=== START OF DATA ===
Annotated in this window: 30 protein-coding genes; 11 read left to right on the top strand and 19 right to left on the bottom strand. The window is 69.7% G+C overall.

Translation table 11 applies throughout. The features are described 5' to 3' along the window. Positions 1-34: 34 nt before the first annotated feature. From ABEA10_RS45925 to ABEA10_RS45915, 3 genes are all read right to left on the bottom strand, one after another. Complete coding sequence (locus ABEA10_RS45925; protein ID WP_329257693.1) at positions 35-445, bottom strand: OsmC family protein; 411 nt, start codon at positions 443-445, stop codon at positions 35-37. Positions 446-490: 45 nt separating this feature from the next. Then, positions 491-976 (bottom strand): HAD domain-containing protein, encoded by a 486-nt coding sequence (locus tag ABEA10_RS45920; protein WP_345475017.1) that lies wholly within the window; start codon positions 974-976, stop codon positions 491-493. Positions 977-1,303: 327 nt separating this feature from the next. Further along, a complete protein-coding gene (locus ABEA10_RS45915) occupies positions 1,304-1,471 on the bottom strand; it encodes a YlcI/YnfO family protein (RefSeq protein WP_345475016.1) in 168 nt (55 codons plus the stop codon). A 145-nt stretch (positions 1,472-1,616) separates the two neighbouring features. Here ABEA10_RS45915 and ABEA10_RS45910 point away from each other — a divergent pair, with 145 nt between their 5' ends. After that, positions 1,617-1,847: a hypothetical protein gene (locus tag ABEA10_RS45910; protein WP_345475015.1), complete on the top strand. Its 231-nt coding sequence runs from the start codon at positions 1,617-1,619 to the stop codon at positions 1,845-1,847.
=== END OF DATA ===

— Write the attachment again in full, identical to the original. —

Annotated in this window: 30 protein-coding genes; 11 read left to right on the top strand and 19 right to left on the bottom strand. The window is 69.7% G+C overall.

Translation table 11 applies throughout. The features are described 5' to 3' along the window. Positions 1-34: 34 nt before the first annotated feature. From ABEA10_RS45925 to ABEA10_RS45915, 3 genes are all read right to left on the bottom strand, one after another. Complete coding sequence (locus ABEA10_RS45925; protein ID WP_329257693.1) at positions 35-445, bottom strand: OsmC family protein; 411 nt, start codon at positions 443-445, stop codon at positions 35-37. Positions 446-490: 45 nt separating this feature from the next. Then, positions 491-976 (bottom strand): HAD domain-containing protein, encoded by a 486-nt coding sequence (locus tag ABEA10_RS45920; protein WP_345475017.1) that lies wholly within the window; start codon positions 974-976, stop codon positions 491-493. Positions 977-1,303: 327 nt separating this feature from the next. Further along, a complete protein-coding gene (locus ABEA10_RS45915) occupies positions 1,304-1,471 on the bottom strand; it encodes a YlcI/YnfO family protein (RefSeq protein WP_345475016.1) in 168 nt (55 codons plus the stop codon). A 145-nt stretch (positions 1,472-1,616) separates the two neighbouring features. Here ABEA10_RS45915 and ABEA10_RS45910 point away from each other — a divergent pair, with 145 nt between their 5' ends. After that, positions 1,617-1,847: a hypothetical protein gene (locus tag ABEA10_RS45910; protein WP_345475015.1), complete on the top strand. Its 231-nt coding sequence runs from the start codon at positions 1,617-1,619 to the stop codon at positions 1,845-1,847.